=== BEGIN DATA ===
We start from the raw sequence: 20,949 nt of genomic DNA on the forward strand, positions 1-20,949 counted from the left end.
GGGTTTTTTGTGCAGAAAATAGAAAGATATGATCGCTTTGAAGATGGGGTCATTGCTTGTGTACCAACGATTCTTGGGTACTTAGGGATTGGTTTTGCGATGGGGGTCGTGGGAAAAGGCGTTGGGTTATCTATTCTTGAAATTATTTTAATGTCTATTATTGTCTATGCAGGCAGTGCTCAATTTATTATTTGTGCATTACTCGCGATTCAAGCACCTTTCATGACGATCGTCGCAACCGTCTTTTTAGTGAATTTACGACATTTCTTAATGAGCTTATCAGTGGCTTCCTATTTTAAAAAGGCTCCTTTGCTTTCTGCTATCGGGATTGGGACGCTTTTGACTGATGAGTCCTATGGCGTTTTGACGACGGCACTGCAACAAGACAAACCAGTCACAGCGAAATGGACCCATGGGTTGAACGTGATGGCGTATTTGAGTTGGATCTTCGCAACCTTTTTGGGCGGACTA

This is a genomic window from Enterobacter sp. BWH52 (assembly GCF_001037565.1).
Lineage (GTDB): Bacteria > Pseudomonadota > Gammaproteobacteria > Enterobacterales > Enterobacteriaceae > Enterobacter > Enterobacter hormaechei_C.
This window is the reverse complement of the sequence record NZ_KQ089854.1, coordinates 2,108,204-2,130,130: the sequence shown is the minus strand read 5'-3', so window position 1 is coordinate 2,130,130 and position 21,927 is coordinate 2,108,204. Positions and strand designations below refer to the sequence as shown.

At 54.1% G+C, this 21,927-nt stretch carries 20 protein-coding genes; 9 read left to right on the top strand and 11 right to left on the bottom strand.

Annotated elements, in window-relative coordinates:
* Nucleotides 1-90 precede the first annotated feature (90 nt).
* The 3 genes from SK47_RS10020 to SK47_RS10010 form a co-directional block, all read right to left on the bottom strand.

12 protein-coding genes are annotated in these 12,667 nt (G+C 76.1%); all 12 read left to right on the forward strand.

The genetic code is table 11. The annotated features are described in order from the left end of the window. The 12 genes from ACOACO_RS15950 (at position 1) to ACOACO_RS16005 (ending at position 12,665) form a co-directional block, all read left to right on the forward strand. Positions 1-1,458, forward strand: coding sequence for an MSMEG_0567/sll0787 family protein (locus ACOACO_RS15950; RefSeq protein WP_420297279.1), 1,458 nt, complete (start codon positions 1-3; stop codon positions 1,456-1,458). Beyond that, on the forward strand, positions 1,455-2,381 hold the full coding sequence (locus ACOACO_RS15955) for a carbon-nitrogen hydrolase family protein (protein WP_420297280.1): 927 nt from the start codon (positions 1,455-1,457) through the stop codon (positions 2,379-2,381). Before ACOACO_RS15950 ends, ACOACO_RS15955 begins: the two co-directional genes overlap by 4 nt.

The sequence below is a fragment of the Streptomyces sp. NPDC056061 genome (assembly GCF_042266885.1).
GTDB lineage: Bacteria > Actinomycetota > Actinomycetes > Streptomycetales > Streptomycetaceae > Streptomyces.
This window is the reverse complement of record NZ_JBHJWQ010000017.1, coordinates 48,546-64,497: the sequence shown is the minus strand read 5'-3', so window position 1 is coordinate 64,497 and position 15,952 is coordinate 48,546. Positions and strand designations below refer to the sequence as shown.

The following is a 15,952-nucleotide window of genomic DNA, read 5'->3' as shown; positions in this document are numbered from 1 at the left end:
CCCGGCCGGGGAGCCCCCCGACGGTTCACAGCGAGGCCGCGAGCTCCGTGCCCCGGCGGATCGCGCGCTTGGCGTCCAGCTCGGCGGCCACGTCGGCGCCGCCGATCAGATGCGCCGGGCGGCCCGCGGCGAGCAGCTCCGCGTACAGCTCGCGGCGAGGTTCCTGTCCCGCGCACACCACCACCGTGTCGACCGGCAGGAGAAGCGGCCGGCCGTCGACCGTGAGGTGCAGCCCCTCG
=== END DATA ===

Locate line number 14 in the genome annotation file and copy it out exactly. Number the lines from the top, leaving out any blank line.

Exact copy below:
This window is the reverse complement of record NZ_JBHJWQ010000017.1, coordinates 48,546-64,497: the sequence shown is the minus strand read 5'-3', so window position 1 is coordinate 64,497 and position 15,952 is coordinate 48,546. Positions and strand designations below refer to the sequence as shown.